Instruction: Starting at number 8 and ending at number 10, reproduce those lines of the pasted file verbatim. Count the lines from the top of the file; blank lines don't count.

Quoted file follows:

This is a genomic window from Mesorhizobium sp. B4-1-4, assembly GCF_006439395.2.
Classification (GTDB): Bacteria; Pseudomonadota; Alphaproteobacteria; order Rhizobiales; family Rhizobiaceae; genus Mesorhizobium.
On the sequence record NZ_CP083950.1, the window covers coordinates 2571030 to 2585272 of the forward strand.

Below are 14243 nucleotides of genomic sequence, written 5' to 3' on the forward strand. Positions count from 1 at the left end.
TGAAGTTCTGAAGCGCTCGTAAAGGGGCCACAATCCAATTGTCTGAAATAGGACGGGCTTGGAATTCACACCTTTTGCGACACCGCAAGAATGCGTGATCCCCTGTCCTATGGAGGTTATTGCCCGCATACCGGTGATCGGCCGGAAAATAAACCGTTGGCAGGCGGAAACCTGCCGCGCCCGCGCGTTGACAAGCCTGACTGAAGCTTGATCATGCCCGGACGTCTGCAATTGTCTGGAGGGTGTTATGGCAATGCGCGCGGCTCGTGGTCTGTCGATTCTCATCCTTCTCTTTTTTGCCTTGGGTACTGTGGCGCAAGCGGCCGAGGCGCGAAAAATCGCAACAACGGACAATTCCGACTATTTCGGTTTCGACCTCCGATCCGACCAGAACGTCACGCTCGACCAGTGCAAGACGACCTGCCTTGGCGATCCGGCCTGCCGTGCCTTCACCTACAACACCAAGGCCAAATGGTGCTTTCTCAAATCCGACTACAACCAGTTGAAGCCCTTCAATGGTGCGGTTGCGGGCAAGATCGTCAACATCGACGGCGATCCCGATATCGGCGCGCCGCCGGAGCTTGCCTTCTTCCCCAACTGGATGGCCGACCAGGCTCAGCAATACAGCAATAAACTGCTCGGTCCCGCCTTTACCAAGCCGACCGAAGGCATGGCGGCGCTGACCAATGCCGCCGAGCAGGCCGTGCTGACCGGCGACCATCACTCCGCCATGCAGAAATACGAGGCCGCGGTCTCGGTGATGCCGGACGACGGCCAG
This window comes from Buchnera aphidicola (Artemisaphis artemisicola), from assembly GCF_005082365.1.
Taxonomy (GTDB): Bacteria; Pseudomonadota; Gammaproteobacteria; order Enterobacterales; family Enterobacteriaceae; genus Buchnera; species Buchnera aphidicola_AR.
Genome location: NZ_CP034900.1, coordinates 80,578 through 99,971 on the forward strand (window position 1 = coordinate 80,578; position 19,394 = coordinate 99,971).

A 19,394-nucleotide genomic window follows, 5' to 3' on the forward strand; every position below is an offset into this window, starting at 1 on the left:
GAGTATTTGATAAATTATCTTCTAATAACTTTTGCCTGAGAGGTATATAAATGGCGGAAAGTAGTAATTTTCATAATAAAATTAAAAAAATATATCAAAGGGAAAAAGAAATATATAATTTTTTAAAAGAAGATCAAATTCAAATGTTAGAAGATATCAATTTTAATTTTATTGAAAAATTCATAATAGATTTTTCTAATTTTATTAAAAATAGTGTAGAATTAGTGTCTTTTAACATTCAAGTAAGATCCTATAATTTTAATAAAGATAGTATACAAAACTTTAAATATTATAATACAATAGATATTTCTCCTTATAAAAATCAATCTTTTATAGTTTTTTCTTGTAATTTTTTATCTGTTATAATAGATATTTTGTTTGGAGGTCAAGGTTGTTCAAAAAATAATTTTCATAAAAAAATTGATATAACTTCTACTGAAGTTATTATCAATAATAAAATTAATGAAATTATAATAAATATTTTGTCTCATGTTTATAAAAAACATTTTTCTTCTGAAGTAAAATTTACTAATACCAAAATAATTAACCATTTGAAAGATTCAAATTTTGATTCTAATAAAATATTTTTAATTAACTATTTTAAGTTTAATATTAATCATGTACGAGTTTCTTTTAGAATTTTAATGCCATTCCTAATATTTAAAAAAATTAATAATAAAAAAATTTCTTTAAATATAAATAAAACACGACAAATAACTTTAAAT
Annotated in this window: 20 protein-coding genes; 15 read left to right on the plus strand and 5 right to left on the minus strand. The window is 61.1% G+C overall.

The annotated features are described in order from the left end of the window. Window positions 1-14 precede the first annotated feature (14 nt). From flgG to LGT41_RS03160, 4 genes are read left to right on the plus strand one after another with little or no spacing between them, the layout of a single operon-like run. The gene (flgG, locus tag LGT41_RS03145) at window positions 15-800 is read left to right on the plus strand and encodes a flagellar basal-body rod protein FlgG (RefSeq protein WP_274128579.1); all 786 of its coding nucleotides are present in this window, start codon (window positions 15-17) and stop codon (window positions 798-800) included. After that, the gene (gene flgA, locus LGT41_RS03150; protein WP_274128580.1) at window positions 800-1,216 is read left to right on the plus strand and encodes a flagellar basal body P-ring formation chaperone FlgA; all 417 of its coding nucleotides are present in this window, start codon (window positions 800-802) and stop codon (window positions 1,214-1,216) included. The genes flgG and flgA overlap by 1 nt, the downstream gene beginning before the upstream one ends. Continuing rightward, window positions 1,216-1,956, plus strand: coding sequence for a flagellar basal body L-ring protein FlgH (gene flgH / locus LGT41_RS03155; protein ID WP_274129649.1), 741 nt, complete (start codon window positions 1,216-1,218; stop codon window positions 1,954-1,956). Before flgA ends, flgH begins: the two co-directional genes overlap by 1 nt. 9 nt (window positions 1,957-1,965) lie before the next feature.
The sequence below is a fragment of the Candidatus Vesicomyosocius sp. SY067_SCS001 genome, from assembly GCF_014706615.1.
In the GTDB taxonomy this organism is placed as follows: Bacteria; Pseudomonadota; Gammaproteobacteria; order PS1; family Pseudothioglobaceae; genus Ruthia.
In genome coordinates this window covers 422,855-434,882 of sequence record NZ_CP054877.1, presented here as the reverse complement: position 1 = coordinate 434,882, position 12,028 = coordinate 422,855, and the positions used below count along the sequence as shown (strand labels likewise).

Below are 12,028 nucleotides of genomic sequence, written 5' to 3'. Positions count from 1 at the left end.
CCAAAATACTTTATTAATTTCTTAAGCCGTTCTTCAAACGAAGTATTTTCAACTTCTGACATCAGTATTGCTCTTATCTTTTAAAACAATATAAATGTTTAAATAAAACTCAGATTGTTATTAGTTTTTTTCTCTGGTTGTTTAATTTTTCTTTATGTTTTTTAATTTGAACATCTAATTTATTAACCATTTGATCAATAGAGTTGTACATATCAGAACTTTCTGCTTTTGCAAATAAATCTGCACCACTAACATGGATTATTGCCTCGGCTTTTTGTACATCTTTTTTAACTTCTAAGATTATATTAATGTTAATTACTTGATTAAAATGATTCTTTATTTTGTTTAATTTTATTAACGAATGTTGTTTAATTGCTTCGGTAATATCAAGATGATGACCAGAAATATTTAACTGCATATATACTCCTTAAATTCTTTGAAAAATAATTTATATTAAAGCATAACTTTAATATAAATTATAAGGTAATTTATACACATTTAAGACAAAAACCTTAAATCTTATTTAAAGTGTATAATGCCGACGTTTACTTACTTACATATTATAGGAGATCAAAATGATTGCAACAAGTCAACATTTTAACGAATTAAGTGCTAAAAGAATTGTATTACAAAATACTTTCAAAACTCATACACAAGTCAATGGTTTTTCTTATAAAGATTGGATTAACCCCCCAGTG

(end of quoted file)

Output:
Genome location: NZ_CP034900.1, coordinates 80,578 through 99,971 on the forward strand (window position 1 = coordinate 80,578; position 19,394 = coordinate 99,971).

A 19,394-nucleotide genomic window follows, 5' to 3' on the forward strand; every position below is an offset into this window, starting at 1 on the left:
GAGTATTTGATAAATTATCTTCTAATAACTTTTGCCTGAGAGGTATATAAATGGCGGAAAGTAGTAATTTTCATAATAAAATTAAAAAAATATATCAAAGGGAAAAAGAAATATATAATTTTTTAAAAGAAGATCAAATTCAAATGTTAGAAGATATCAATTTTAATTTTATTGAAAAATTCATAATAGATTTTTCTAATTTTATTAAAAATAGTGTAGAATTAGTGTCTTTTAACATTCAAGTAAGATCCTATAATTTTAATAAAGATAGTATACAAAACTTTAAATATTATAATACAATAGATATTTCTCCTTATAAAAATCAATCTTTTATAGTTTTTTCTTGTAATTTTTTATCTGTTATAATAGATATTTTGTTTGGAGGTCAAGGTTGTTCAAAAAATAATTTTCATAAAAAAATTGATATAACTTCTACTGAAGTTATTATCAATAATAAAATTAATGAAATTATAATAAATATTTTGTCTCATGTTTATAAAAAACATTTTTCTTCTGAAGTAAAATTTACTAATACCAAAATAATTAACCATTTGAAAGATTCAAATTTTGATTCTAATAAAATATTTTTAATTAACTATTTTAAGTTTAATATTAATCATGTACGAGTTTCTTTTAGAATTTTAATGCCATTCCTAATATTTAAAAAAATTAATAATAAAAAAATTTCTTTAAATATAAATAAAACACGACAAATAACTTTAAAT